Financial technology overall enjoyed a robust year in 2016 in Canada, highlighted by the creation of several bank partnerships and expansion in the robo-advisor space. Lenders that previously went public, namely OnDeck, Lending Club, Mogo, and IOU each saw a sharp correction in their valuations post-IPO, with share prices down double-digits in 2016.
Here’s an insider’s view on trends from a Canadian fintech CEO as this heterogeneous sector is poised to grow and mature further in 2017:
A thinning of the pack
At this stage of the market cycle, we can expect attrition as companies’ business plans and their ability to weather market cycles are stress tested.
It’s likely that we will see a major fintech exit the Canadian market in 2017 as some of the newly created credit deteriorates in quality due to saturation of the market: both on the consumer and business fronts.
Continued appetite from yield-seeking investors
It has been estimated that more than $1 billion has already been deployed into the Canadian fintech sector since 2010, according to OMERS. Fintech continues to be a darling in its ability to attract capital.
In 2017, investment capital is likely to continue to flow into the fintech space, particularly into lending, as investors clamour over some of the attractive yields available in alternative lending in today’s otherwise low interest rate environment.
Cross pollination in the ecosystem
We are going to see an increase in collaboration in this space. Between the Canadian Payday Lending Association and the banking associations, we need representation for the alternative lenders operating in the spaces in between – and this is starting to happen.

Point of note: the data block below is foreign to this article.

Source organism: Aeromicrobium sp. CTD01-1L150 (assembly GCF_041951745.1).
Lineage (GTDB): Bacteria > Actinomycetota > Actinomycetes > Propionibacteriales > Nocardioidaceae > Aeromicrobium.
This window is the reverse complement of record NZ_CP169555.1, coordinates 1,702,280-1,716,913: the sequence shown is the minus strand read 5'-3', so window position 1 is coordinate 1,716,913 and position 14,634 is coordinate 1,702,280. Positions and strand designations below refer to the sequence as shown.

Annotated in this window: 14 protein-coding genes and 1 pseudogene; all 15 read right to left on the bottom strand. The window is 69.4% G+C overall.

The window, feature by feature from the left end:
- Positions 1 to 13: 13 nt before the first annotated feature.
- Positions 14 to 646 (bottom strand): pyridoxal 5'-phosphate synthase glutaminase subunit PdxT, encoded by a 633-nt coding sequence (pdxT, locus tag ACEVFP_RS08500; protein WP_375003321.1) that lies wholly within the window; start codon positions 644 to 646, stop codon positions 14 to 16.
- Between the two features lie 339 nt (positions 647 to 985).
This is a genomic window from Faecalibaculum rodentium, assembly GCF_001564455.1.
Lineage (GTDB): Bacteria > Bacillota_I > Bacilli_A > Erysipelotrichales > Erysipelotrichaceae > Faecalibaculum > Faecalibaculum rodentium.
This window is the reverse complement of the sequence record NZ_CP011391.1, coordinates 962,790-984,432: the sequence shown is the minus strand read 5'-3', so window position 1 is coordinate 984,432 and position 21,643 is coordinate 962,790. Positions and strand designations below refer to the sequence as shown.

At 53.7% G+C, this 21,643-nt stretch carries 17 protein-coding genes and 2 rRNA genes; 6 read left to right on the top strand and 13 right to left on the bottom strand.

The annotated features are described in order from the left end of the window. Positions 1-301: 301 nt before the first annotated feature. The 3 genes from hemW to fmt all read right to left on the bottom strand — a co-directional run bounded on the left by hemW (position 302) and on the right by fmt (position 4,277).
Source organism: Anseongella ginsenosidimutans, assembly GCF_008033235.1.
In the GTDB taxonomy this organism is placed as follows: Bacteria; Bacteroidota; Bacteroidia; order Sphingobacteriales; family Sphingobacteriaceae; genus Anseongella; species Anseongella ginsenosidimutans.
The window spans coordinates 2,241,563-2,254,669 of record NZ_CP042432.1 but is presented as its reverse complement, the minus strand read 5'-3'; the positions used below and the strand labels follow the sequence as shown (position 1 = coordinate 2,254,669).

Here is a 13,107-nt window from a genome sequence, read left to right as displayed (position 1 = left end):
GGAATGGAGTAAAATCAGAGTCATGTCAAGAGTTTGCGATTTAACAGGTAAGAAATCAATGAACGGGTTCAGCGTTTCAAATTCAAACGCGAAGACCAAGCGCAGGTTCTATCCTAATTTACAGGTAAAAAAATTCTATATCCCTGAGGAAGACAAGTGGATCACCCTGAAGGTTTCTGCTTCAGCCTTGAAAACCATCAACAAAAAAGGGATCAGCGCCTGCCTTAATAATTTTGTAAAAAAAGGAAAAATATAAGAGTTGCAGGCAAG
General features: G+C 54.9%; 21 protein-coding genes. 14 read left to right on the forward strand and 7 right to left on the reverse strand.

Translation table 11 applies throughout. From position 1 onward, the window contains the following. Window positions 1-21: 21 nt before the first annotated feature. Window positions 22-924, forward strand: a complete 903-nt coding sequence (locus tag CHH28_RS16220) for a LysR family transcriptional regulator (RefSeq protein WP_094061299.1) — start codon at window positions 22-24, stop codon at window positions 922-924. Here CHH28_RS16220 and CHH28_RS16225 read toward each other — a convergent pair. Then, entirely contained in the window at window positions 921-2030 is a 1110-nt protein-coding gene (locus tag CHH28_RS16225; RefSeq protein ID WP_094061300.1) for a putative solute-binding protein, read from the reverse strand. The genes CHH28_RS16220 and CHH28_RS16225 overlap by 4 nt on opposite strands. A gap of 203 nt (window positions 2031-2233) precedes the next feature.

For online lenders, this might include the economies of scale that would come from building a central database for fraudulent applications and a common framework for transparency in funding contracts.
These are developments that would only strengthen the community as players partner where it makes sense and allocate finite resources to building value in their core businesses.
Scaling up through big banks
Banks are keen to fill their dance cards with symbiotic fintech partnerships that can give them access to instant innovation and fill gaps in their offerings.
On the flipside, fintechs can unlock enhanced distribution through these alliances. That’s why we’ll see more major Canadian small and medium-sized fintechs partner with a major financial institution in the year ahead: particularly in the lending space.
Watch for who in the ecosystem the Big 5 Banks will target to build innovation capital in the spirit of better servicing their sizeable client bases.
Battered, but unbowed
As embattled management teams tighten their operations and business plans, we can expect a degree of revival in some of the beaten down publicly traded equities in the space.
We can expect some fintechs to perform better, specifically those that can demonstrate a competitive advantage that can drive real earnings power and sustainable growth.
David Gens is the founder of Merchant Advance Capital.